Elaine Hsieh Chou drops into the Damn Library Hyperspace Zoom Zone to chat about her incredible new campus satire, Disorientation. We get into the world of academia, writing villains, and of course, why she wrote this book three times. Plus, she brings along Matthew Salesses’ Craft in the Real Worldand we talk about the wisdom found therein. And lots more!
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From the episode:
Christopher: You said that you wrote three different versions of this. What do you mean?
Elaine: Yes, three different versions with different storylines and characters and from scratch each time. I think I allowed myself to copy and paste a couple paragraphs, but otherwise it was writing from scratch. It was not some conscientious writing exercise or a sort of program that was like, this is how you produce the best writing—it was failure. I was not trying to write three versions. I would write a version and be like, aha! I’ve written a novel, this is it! But then it would dawn on me that I hated it or it wasn’t working for all these reasons.
The first version, I couldn’t find my voice. I basically wanted to be Paul Beatty, and there is only one Paul Beatty. I learned that the hard way. I had to find my voice. The second version is all in the first person, and that didn’t work for a lot of reasons, but in retrospect, it was important that I write from Ingrid’s interior space. The third version, I went back to third person and incorporated things from both the first and the second and made up new things. It was honestly so much trial and error. I just didn’t know what I was doing. So three versions is a result of throwing a shot in the dark. You’re just seeing what sticks, because no one teaches you how to write a novel.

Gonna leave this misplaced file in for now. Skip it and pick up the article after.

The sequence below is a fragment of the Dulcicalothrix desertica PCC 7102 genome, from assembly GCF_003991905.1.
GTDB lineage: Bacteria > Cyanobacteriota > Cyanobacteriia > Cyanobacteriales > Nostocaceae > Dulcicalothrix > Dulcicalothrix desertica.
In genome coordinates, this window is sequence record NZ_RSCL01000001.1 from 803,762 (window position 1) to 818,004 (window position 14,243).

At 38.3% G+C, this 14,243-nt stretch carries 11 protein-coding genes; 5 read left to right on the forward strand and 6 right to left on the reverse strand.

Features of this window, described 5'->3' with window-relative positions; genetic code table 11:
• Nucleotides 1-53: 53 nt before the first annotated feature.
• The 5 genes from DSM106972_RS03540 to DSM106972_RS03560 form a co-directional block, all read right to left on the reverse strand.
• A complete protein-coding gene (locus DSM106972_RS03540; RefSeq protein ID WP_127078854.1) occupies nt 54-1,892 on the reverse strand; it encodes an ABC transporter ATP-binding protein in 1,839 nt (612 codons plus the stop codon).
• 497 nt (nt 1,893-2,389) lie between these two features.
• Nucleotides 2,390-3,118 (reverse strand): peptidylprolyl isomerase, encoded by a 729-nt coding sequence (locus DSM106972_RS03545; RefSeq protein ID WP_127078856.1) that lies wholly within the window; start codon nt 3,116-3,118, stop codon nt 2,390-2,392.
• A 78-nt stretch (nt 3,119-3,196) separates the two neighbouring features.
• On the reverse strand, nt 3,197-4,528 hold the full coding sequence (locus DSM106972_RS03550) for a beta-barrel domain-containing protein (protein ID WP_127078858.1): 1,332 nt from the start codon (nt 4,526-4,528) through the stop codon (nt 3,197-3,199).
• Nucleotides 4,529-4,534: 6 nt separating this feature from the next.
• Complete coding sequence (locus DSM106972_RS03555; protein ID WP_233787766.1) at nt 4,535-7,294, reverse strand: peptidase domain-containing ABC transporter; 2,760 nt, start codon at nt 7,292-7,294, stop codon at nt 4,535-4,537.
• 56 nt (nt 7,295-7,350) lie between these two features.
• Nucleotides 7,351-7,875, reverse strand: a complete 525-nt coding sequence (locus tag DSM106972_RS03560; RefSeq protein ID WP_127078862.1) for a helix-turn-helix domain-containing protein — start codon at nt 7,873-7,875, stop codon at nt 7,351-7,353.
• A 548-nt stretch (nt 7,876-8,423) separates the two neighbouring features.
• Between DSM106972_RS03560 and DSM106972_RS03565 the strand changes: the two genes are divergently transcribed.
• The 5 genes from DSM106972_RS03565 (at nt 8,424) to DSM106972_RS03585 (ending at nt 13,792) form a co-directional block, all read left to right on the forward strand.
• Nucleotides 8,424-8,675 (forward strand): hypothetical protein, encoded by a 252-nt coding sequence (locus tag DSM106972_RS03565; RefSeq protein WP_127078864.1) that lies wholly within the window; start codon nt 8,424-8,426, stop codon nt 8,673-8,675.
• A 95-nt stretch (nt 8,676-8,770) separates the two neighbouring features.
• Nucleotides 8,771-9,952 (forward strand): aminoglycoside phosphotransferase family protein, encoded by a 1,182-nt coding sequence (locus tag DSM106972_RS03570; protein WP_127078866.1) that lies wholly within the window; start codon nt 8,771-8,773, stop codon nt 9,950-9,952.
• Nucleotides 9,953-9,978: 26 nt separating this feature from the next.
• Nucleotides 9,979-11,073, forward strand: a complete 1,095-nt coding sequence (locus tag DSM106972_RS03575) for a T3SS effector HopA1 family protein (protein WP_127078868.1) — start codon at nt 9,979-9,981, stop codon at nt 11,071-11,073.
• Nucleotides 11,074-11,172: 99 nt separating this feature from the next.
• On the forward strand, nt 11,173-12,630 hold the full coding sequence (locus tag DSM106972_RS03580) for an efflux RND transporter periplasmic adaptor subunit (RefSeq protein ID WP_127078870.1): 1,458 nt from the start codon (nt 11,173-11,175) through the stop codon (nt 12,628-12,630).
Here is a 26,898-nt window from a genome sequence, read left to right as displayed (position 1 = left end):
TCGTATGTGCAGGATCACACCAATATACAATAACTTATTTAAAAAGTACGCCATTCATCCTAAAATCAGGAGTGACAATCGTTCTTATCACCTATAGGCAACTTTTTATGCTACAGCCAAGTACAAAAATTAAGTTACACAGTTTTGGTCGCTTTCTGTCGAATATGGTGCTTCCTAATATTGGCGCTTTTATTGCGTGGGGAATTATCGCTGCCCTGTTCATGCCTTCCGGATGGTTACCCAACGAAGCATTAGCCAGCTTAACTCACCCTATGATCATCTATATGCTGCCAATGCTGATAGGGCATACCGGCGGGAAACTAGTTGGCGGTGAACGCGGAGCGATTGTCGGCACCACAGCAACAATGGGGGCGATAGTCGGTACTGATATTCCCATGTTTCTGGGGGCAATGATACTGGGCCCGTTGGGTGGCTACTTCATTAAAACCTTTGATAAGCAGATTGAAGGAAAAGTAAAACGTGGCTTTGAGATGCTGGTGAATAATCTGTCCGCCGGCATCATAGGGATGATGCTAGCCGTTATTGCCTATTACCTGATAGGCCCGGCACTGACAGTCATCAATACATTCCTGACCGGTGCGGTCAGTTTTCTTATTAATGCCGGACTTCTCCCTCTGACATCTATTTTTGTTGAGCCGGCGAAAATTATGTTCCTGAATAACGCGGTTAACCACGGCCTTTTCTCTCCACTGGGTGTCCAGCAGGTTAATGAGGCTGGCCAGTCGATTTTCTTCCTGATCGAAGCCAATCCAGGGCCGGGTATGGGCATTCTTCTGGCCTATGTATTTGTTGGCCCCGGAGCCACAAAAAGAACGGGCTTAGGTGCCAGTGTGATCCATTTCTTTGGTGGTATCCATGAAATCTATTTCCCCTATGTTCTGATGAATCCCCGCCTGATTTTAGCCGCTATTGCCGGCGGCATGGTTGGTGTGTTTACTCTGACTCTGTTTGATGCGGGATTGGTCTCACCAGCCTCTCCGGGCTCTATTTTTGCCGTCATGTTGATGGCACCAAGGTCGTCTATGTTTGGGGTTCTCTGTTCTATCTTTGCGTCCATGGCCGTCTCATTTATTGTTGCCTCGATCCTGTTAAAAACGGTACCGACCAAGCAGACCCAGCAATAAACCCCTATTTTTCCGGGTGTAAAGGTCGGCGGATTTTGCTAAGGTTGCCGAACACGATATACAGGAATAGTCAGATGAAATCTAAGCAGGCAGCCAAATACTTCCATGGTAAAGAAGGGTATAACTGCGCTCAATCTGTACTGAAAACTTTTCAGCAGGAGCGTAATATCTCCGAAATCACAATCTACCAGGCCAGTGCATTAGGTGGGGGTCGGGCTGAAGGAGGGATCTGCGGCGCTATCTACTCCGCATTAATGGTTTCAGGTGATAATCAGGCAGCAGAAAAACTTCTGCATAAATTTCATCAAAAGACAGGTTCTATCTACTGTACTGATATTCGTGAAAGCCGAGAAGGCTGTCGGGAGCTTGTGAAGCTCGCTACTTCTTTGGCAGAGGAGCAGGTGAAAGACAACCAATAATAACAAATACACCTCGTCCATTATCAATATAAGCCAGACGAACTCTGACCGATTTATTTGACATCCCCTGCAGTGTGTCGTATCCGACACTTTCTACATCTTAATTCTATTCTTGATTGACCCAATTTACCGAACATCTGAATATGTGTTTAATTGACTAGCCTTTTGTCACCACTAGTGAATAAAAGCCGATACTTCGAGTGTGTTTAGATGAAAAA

Christopher: And really trying to is a crazy thing to try to do. I mean, there are novel generators and things, but I feel like you have to be driven by some internal force that’s like, “Write a novel! Write the whole thing.”
Elaine: Yeah. They’re so unwieldy because it can take so many structures. It can spread so widely across so many years. Versus a short story, it’s much easier, more or less—I mean, they obviously can be very experimental. But you have a page limit that’s much tighter as well.
What’d you buy?
Christopher: Ducks: Two Years in the Oil Sands by Kate Beaton, The Shrink Next Door (Wondery, Apple TV)
Elaine: White People Won’t Save You, Severance (Apple TV)